Sore throat (throat pain) usually is described as pain or discomfort in the throat area. A sore throat may be caused by bacterial infections, viral infections, toxins, irritants, trauma, or injury to the throat area. Common symptoms of a sore throat include a fever, cough, runny nose, hoarseness, earaches, sneezing, and body aches. Home remedies for a sore throat include warm soothing liquids and throat lozenges. OTC remedies for a sore throat include OTC pain relievers such as ibuprofen or acetaminophen. Antibiotics may be necessary for some cases of sore throat.
Pneumonia is inflammation of the lungs caused by fungi, bacteria, or viruses. Symptoms and signs include cough, fever, shortness of breath, and chills. Antibiotics treat pneumonia, and the choice of the antibiotic depends upon the cause of the infection.
Bronchitis is inflammation of the airways in the lung. Acute bronchitis is short in duration (10-20 days) in comparison with chronic bronchitis, which lasts for months to years. Causes of acute bronchitis include viruses and bacteria, which means it can be contagious. Acute bronchitis caused by environmental factors such as pollution or cigarette smoke is not contagious. Common symptoms for acute bronchitis include nasal congestion, cough, headache, sore throat, muscle aches, and fatigue. Acute bronchitis in children also my include runny nose, fever, and chest pain. Treatment for acute bronchitis are OTC pain relievers, cough suppressants (although not recommended in children), and rest. Infrequently antibiotics may be prescribed to treat acute bronchitis.
E. coli (0157:H7) Infection
There are many types of E. coli (Escherichia coli). E. coli can cause urinary tract and bladder infections, or lead to sepsis. E coli O157:H7 (EHEC) causes bloody diarrhea and colitis. Complications of E. coli infection include hemorrhagic diarrhea, hemolytic-uremic syndrome, and thrombotic thrombocytopenic purpura. Symptoms include severe abdominal pain and bloody diarrhea. E coli O157:H7 commonly is due to eating raw or undercooked hamburger or raw milk or dairy products.
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Group A Streptococcal Infections
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Chronic bronchitis is a cough that occurs daily with production of sputum that lasts for at least 3 months, 2 years in a row. Causes of chronic bronchitis include cigarette smoking, inhaled irritants, and underlying disease processes (such as asthma, or congestive heart failure). Symptoms include cough, shortness of breath, and wheezing. Treatments include bronchodilators and steroids. Complications of chronic bronchitis include COPD and emphysema.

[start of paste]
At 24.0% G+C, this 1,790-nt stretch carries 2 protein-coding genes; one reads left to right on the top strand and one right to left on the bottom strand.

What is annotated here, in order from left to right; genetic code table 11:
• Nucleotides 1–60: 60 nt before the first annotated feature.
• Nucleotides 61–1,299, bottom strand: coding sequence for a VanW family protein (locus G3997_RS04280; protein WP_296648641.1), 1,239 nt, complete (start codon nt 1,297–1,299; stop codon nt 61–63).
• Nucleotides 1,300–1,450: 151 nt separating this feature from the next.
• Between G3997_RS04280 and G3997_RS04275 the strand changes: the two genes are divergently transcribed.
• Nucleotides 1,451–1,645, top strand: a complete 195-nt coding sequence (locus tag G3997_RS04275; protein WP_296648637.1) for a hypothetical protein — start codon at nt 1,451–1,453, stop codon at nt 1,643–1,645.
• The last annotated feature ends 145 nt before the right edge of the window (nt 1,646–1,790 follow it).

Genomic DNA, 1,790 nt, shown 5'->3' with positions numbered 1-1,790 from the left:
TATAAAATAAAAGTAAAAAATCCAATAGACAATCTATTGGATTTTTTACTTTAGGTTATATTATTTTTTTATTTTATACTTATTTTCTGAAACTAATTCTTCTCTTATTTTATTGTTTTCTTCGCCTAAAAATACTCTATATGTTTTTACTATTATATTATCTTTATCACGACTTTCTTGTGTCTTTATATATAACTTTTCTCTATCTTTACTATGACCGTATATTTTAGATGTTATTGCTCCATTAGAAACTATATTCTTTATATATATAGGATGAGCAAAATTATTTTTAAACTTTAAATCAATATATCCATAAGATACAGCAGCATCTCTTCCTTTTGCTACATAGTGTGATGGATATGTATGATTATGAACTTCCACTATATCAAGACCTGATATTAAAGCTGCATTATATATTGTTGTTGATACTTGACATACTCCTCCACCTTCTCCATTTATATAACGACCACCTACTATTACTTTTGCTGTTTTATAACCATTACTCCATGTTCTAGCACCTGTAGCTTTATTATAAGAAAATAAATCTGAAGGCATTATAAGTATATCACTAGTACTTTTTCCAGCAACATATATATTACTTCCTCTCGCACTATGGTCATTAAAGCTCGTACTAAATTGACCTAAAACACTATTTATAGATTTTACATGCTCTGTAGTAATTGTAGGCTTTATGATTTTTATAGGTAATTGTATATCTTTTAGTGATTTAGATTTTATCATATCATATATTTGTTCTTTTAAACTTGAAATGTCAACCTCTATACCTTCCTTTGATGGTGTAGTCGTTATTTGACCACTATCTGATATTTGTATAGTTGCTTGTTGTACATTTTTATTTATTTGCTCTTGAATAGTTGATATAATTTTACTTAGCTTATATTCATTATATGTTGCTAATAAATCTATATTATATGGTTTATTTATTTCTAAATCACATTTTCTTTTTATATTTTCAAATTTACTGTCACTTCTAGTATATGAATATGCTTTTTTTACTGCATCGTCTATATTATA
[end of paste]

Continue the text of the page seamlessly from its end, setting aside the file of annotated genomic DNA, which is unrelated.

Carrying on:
COPD (Chronic Obstructive Pulmonary Disease)
COPD or chronic obstructive pulmonary disease is a lung condition caused by smoking tobacco, exposure to secondhand smoke, and/or air pollutants. Conditions that accompany COPD include chronic bronchitis, chronic cough, and emphysema. Symptoms of COPD include shortness of breath, wheezing, and chronic cough. Treatment of COPD includes GOLD guidelines, smoking cessation, medications, and surgery. The life expectancy of a person with COPD depends on the stage of the disease.
Group A streptococcal infections are caused by group A Streptococcus, a bacteria that causes a variety of health problems, including strep throat, impetigo, cellulitis, erysipelas, and scarlet fever. There are more than 10 million group A strep infections each year.
Shigellosis is a disease caused by the Shigella bacteria. Bloody diarrhea, stomach cramps, and fever are common symptoms. Mild infections usually resolve on their own. Antibiotics are used to treat more severe cases.
Treatment & Diagnosis
- Urinary Tract Infection FAQs
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- Strep Streptococcal Throat Infection FAQs
- Ear Infection FAQs
- COPD (Chronic Obstructive Pulmonary Disease) FAQs
- Bronchitis FAQs
- How Do You Get Staph Infection?
- What Causes an Ear Infection?
- How Do You Get an Ear Infection?
- How to Get Rid of a Staph Infection
- Urinary Tract Infection (UTI) Symptoms
- E. coli Infection Facts
- Urinary Tract Infection (UTI) Treatment
Medications & Supplements
- Penicillin (Antibiotics)
- Augmentin (amoxicillin/clavulanic acid, Augmentin XR, Augmentin ES-600, Amoclan)
- Amoxicillin vs. Augmentin (Comparison of Side Effects and Antibiotic Uses)
- cefixime (Suprax)
- Suprax (cefixime) vs. cefuroxime
- Suprax (cefixime) vs. Keflex (cephalexin)
- Suprax (cefixime) vs. azithromycin
- Cefdinir vs. cefixime (Suprax) 3rd Generation Antibiotics
- Suprax (cefixime) vs. ofloxacin
- Suprax (cefixime) vs. cefpodoxime
- Suprax (cefixime) vs. Rocephin (ceftriaxone)